for me, it doesn’t quite hold up to the fascination of the early work on a wood bow, though. there’s something very special about starting with a roughly shaped piece of wood that feels like a decorative 2×4 in your hand and making it into something that bends in a lively, springy manner. i guess it doesn’t really qualify as a tool i really like using, though. i am very fond of using well-sharpened cutting hand tools in general, though. no matter whether it’s chisels, scrapers, woodturning tools, or draw knives.

  15. Regarding the “high school” comment about the Spectre Bond girl – the actress is 30. She’s young looking, and a good bit younger than Craig (who’s like 47), but not exactly a high schooler.

  16. I have to agree with Adam on the lathe. I bought my first lathe at 18, and have yet to find a more pleasurable experience in the shop. In a meditative sense, however, I adore TIG welding. Some time ago, I worked at a shop that had me TIG welding 6-8 hours a day several times a week. As a result, I got to be quite proficient, but also came to find it to be incredibly peaceful and satisfying in nearly an artistic sense.

  17. for me, it doesn’t quite hold up to the fascination of the early work on a wood bow, though. there’s something very special about starting with a roughly shaped piece of wood that feels like a decorative 2×4 in your hand and making it into something that bends in a lively, springy manner. i guess it doesn’t really qualify as a tool i really like using, though. i am very fond of using well-sharpened cutting hand tools in general, though. no matter whether it’s chisels, scrapers, woodturning tools, or draw knives.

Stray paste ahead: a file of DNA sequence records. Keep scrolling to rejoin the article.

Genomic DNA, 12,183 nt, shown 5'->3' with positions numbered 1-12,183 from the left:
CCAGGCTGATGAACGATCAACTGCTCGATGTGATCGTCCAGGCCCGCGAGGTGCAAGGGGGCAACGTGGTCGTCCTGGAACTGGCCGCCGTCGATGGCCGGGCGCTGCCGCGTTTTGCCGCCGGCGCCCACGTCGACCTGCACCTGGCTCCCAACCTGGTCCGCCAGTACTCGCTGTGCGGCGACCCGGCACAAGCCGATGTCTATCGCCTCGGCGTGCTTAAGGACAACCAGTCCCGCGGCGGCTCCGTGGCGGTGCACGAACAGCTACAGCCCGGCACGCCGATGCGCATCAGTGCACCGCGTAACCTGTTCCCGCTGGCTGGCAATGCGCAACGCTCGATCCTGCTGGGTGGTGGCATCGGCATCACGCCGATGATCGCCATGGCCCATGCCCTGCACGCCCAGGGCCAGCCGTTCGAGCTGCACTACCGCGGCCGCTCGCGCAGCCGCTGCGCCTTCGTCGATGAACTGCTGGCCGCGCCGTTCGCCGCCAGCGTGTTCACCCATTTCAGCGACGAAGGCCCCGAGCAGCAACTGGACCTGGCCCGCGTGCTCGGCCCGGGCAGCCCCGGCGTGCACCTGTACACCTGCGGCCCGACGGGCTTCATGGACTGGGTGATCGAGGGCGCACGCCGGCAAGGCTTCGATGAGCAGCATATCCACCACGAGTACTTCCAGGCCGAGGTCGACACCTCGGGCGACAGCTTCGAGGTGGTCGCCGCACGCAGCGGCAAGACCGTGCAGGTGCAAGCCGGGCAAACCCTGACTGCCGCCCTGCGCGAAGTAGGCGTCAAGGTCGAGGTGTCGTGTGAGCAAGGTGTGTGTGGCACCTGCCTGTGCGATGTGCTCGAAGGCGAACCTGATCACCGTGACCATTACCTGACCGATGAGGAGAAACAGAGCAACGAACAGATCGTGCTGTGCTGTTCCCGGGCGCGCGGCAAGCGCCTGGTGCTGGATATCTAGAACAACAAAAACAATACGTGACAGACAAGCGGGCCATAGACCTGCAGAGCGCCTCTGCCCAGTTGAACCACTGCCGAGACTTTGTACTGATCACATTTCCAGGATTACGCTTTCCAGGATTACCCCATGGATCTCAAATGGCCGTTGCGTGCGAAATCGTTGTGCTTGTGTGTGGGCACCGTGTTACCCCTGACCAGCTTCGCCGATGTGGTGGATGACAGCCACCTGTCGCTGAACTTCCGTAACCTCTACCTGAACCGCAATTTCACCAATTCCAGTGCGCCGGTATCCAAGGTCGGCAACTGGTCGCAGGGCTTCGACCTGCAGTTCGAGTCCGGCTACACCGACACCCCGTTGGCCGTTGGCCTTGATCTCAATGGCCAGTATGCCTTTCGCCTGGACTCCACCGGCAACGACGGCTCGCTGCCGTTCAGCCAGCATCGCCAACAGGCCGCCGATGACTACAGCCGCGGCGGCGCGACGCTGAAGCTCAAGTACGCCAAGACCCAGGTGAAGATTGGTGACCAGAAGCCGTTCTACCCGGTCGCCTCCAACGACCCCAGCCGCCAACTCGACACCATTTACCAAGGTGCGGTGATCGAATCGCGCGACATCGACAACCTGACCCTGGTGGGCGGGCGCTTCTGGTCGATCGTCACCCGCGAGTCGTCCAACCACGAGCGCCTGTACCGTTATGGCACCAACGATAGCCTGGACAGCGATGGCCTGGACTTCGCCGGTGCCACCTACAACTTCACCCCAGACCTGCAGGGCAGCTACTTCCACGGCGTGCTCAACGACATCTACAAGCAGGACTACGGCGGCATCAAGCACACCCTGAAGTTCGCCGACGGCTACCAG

Here’s an article from the SolidSmack website that brought you immediately to mind :

    http://www.solidsmack.com/design/nordic-bow-and-arrow/

  18. neat find. many thanks! 🙂 i’m always happy to see articles attempting to put the idea of bowmaking into peoples’ minds.

    *puts on nerd glasses* heating and tempering isn’t a necessary step in bowmaking, though, and between step 3 and step 4 comes the crucial part of the whole process: as soon as you get a properly distributed bend in both limbs, you’d have to proceed in small steps, increasing how far/with how much force you draw the bow, continually taking off wood, until it’s the amount of draw-weight you want it to have at your draw length.

    i really like the first embedded video, there. nice replica. 🙂

  19. it’s a good rabbit hole to be in. very comfy. 🙂

    re that material reduction model to design a bow riser: at first, i was surprised i hadn’t seen anything like that before – but then it dawned on me: the fibreglass guys usually want a good bit of weight in their riser for stabilisation. after all, mass is only detrimental the closer it is to the tips of the limbs, where it travels the longest distance and sucks up valuable energy. close to the handle, it’s moving little enough that limbs can be bulky without adverse effects, and at the handle, it has no effect at all – except tiring your shoulder, that is.

    it isn’t really ugly, is it? i don’t know if i’d call it beautiful, but it has a certain charm to it.

    for the completely opposite approach, as far as cost and specialised development process goes: nick tomihama (https://www.youtube.com/user/BackyardBowyer) shapes bows out of pvc pipes with heat.